In April, the first reports were filed against Meduza authors Dmitry Kuznets and Anastasia Zhvik. The grounds for the report against Kuznets was his participation in the daily podcast “What Happened?” (“Chto Sluchilos?”) in a recent episode from February 2024, while the case against Zhvik has not yet been considered. Dmitry Kuznets was fined 10,000 rubles.

That same month, the Yakutsk City Court received eight reports at once against Vitaly Obedin, which was noted by OVD-Info. As Obedin himself recounted on Telegram, he was summoned to the prosecutor’s office the day before the cases were submitted to court: “It turns out that the day before, vigilant employees of Center E were losing sleep, digging through my posts from as far back as 2019–2020, in order to scrape together [from nothing] at least something. Well, now there’s a shortage of opposition members, enemies of the regime, just journalists who haven’t been hit over the head. We need to search!”

As a result, eight separate reports were filed against Obedin for reposting Meduza content, which, as in Gabbasov’s case, had been posted long ago but for some reason only caught the attention of Center E in early 2024.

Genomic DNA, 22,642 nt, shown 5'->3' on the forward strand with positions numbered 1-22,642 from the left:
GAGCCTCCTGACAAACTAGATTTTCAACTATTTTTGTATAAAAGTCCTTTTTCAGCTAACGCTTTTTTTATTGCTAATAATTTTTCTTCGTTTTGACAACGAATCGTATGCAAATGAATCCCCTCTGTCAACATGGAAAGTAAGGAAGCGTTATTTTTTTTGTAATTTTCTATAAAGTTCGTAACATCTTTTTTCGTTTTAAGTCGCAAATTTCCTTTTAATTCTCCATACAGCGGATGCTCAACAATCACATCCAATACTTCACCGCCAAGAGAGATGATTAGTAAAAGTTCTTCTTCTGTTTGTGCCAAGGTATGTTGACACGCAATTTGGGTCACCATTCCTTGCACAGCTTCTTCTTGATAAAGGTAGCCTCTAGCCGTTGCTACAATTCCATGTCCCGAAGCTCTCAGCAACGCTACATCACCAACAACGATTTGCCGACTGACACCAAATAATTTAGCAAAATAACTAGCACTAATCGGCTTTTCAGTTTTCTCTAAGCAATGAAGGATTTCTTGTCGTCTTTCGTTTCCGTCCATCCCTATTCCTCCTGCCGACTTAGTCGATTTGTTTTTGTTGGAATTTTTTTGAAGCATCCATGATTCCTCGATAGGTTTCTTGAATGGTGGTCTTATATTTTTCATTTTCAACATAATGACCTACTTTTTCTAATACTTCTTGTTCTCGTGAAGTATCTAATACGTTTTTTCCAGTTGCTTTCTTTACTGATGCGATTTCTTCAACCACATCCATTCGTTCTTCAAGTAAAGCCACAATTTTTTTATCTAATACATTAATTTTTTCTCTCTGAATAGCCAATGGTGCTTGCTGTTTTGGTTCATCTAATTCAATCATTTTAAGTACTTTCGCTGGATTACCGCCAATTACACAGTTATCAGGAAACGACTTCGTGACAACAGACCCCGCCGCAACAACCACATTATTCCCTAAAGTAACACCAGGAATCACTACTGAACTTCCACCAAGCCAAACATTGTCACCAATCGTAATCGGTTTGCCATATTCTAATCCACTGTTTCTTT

Meduza is not the only publication whose readers are being persecuted for reposting articles. Also in Chuvashia, two reports were filed against local politician Valerian Viktorov after Center E operatives found posts from Open Russia dating back to 2017. In April 2024, a judge issued a warning to Yakut journalist Irina Kurilova for reposting a year-old article from IStories.

In addition to readers, reports are being filed against employees of publications and those who, according to the Ministry of Internal Affairs, participated in the preparation of their materials. Earlier this year, Buryat human rights activist Nadezhda Nizovkina was fined 5,000 rubles for being featured in a TV Rain broadcast to provide commentary. Writer Dmitry Bykov was fined 10,000 rubles for an interview with Boris Grebenshchikov, a rock star (both are also declared “foreign agents”), that was published in Novaya Gazeta Europe.

The actual number of reports being filed by law enforcement in 2024 may be higher, as a person is first formally summoned to the prosecutor’s office to complete documents, and only then (even if the person does not appear) is the case sent to court.

It does not matter to Russian law enforcement agencies how long ago a repost, link, or quote from a publication deemed “undesirable” in Russia was made. If the post is accessible at the time when an operative decides to conduct an inspection, they can file a report. And it is likely not a matter of a live person specifically checking social media—keyword searches have long been automated in various government agencies.

Editor: Dmitry Treschanin